Whoever said, "Don't sweat the small stuff," has probably never been in sales. Chances are, they also have never run a company or had a real job, because "sweating the small stuff" does make the measurable difference between success and failure. As a famous man once said, "If you take care of the little things (or "sweat the small stuff"), the big things will take care of themselves." Jeff Dewar, a researcher for quality improvement training firm QCI International, pointed out in a recent issue of USA Today what happens when things are done "right" only 99.9 per-cent of the time:

• Unsafe landings at Chicago's O'Hara Airport every day: 2

• Lost pieces of mail per hour: 16,000

• Incorrect drug prescriptions filled each year: 20,000

• Wrong surgical procedures performed each week: 500

• Check deducted from the wrong account every hour: 22,000

Don't sweat the small stuff? Baloney! What would it mean, as a salesperson, if you were only 99.9 percent? What are some of those little, often overlooked things that would make a measurable difference? The following are a few of the little things ("the small stuff") that seem to escape many salespeople:

  1. 1. Appearance - The appearance of the salesperson and their sales material is critical, yet this little thing is too often ignored. Unkempt hair, nails, makeup, unpolished shoes and unpressed shirts or clothes are examples of poor personal appearance. Sales and promotional items that are bent or marked or generally in poor condition are examples of "the small stuff" that can reflect poorly on a sales rep. Even a bent business card can make a poor and lasting impression. Everything about a salesperson should exhibit pride and excellence.
  2. Poor Planning - Often salespeople leave the office with little or no thought as to where they are going, what they are going to do or how they are going to do it. Poor planning, poor territorial organization, poor routing, no key account focus and no appointment are examples of poor planning.
  3. Poor Follow-up - This is a critical "little thing" that can translate into big mistakes. How many big sales are lost because a salesperson didn't follow-up after an appointment or get back to a prospect as promised? Follow-up should be one of the "big" things, but unfortunately, some consider it to be a "little thing," which is a BIG mistake.
  4. No or Low Goals - How many salespeople truly set "BHAGs" (Big Hairy Audacious Goals)? Too often goals are not set or they are set too low. Ask a salesperson to set a goal and invariably it mirrors the quota set by their manager, it is not the stretch or challenge that produces big results. Goal setting is truly a "little thing" that allows for BIG success.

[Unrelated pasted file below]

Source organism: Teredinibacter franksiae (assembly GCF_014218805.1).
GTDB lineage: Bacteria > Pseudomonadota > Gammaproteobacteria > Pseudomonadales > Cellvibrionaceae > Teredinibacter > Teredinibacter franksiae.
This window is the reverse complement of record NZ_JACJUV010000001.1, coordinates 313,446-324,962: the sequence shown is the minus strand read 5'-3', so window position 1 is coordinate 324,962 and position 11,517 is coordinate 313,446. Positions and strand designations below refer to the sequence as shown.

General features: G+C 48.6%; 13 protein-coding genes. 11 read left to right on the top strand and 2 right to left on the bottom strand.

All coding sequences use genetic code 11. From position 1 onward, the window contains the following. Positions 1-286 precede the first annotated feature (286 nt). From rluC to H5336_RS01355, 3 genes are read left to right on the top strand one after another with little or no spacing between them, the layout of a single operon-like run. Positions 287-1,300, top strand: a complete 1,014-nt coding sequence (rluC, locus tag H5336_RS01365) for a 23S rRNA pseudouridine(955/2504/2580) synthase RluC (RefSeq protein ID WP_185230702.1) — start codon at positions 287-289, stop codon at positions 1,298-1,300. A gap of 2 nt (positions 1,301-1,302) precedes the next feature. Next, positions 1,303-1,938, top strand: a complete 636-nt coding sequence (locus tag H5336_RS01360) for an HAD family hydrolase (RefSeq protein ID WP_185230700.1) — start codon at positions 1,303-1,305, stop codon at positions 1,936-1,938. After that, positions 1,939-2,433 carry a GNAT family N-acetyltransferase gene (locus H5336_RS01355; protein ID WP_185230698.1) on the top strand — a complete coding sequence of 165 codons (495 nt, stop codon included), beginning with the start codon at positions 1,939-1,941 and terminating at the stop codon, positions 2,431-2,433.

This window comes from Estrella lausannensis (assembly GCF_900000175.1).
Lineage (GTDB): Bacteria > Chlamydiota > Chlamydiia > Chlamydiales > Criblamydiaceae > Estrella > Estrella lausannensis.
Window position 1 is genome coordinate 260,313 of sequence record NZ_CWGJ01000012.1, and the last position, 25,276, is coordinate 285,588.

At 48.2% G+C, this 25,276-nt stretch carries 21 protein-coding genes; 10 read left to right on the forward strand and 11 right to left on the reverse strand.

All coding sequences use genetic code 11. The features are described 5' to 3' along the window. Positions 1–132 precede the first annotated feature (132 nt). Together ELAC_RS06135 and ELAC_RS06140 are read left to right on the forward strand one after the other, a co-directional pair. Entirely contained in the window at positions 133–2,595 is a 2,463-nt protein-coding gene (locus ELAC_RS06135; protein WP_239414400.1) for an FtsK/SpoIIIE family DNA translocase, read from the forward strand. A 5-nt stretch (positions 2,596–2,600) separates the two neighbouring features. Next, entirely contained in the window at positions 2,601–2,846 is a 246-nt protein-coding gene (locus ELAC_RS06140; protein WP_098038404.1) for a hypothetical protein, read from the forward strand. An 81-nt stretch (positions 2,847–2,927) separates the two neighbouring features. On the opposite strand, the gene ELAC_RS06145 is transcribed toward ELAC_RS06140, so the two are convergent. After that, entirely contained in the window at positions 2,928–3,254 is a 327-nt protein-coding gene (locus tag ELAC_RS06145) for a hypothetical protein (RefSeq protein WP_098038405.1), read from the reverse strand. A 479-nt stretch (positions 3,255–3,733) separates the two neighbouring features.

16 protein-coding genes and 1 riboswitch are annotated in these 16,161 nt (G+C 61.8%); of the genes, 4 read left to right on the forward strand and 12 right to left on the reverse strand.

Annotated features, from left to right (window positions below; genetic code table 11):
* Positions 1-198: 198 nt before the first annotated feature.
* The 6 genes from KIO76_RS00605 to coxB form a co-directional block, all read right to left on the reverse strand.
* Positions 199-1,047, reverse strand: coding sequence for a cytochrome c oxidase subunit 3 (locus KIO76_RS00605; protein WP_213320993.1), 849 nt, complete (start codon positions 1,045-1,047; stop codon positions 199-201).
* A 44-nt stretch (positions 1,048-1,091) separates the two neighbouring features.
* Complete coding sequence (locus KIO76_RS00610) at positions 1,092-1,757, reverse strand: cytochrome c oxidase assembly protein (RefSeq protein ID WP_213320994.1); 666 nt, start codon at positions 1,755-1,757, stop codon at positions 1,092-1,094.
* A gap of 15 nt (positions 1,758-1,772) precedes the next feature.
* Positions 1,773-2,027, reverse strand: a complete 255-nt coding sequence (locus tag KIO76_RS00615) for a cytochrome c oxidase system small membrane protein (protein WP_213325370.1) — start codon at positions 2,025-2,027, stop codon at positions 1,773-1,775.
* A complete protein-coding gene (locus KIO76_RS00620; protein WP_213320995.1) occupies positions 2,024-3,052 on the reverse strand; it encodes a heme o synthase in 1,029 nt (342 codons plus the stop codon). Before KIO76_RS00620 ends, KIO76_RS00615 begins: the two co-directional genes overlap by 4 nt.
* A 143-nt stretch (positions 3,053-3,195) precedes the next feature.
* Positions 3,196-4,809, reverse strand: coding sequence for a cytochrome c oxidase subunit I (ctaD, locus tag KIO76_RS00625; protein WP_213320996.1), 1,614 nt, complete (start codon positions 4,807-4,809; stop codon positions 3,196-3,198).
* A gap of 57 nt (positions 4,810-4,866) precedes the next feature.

5. Poor Presentation Skills -Many salespeople rely on their personalities and relationship skills to get business. Very few develop effective presentation skills. Good presentation skills allow for selling, as opposed to relationship skills, which are often only an exercise in telling. A good seller always beats a good teller. Professional salespeople practice and perfect the presentation skills.

Simply stated, "sweating the small stuff" is the only way to distinguish yourself from the pack. Someone once said that 90 percent of success is just showing up. Unfortunately, that's all many people do. They just show up. The people who are striving for the other ten percent are the ones leading the pack. They're doing the little things that add up to a measurable difference. So, when someone says "Don't sweat the small stuff." Tell 'em, "Baloney!"

 

Positioning Your Staffing Service

By Mike Kutka

Many times staffing sales representatives fail to emphasize or even mention the extensive selection process and training of permanent staff and the benefits to the client. Why not tell the client/prospect about the complexity of the tasks performed by your service staff, the people whom your clients depend on to screen, test and assign temporary employees who are qualified not only skillwise but in behaviors and attitudes. Not everyone can be an effective service staff coordinator. Tell the client what you look for in a coordinator in education, experience and proven competencies. Then relate how your screening of coordinators ultimately will save the client time money and give him/her peace of mind.